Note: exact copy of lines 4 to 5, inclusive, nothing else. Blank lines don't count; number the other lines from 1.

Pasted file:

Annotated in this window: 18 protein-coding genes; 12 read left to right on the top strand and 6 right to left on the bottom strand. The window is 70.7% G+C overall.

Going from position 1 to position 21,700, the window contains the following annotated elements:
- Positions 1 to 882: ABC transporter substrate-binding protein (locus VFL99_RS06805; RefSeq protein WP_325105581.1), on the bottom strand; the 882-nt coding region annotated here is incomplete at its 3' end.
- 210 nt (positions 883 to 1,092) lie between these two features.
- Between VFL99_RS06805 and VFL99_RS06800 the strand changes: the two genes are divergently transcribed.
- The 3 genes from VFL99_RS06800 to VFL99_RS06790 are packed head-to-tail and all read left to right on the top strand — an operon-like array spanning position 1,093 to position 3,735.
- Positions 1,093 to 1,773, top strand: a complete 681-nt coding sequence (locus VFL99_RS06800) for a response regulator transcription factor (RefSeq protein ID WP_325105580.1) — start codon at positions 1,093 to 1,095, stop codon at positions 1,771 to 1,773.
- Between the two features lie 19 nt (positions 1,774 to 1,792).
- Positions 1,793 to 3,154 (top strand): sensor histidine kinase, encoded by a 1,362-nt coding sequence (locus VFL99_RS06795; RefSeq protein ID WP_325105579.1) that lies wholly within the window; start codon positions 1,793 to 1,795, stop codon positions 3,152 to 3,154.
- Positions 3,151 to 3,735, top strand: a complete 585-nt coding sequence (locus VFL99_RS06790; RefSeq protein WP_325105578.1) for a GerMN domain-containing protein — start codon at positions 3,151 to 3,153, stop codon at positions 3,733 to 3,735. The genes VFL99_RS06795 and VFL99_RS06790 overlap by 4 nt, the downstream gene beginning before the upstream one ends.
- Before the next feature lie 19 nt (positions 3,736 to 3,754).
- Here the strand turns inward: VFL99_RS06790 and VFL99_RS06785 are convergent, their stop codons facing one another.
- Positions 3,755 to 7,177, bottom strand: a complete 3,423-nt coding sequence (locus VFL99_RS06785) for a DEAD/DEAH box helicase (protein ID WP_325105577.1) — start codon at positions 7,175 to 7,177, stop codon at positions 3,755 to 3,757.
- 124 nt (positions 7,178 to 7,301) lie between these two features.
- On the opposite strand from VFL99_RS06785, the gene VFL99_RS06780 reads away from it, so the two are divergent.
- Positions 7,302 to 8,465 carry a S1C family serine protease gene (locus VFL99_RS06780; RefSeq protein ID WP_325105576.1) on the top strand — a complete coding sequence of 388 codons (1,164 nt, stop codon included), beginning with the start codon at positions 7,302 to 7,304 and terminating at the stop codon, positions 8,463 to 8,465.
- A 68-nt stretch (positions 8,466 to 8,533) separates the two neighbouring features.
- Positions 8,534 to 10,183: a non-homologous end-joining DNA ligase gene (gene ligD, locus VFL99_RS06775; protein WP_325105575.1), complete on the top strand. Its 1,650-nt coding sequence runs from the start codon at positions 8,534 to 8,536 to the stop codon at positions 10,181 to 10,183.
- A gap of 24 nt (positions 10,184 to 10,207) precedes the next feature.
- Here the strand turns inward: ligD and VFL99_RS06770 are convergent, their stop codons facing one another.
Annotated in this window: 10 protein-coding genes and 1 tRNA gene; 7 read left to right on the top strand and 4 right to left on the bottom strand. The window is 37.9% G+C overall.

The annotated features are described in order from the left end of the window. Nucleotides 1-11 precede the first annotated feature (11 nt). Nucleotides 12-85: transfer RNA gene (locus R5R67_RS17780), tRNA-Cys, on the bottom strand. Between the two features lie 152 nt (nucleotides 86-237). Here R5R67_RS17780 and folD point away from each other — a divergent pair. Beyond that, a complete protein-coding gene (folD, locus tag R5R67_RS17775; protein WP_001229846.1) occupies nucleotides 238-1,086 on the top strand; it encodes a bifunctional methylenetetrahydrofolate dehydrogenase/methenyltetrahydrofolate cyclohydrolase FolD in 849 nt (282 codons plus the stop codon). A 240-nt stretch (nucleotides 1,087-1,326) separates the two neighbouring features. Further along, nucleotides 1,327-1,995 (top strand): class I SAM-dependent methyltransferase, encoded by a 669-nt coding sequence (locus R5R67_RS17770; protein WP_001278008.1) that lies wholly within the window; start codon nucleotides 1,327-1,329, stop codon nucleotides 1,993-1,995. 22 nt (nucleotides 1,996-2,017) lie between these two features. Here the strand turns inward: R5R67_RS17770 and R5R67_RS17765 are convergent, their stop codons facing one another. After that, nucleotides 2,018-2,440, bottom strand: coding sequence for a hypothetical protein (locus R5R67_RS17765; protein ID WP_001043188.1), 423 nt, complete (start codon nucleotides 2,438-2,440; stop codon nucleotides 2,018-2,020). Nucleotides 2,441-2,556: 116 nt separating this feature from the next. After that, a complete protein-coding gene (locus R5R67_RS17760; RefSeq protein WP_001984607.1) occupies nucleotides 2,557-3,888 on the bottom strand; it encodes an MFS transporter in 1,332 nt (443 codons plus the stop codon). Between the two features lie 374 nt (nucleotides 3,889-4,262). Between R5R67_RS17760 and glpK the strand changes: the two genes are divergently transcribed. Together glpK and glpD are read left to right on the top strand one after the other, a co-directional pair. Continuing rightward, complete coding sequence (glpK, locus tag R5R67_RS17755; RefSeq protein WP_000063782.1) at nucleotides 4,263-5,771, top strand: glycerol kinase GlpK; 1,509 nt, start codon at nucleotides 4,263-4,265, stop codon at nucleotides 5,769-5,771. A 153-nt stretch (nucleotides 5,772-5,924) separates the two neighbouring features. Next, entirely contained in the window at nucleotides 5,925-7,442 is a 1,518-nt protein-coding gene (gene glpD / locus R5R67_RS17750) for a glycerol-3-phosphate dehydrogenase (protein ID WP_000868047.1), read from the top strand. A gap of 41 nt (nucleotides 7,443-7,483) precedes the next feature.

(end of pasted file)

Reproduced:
- 210 nt (positions 883 to 1,092) lie between these two features.
- Between VFL99_RS06805 and VFL99_RS06800 the strand changes: the two genes are divergently transcribed.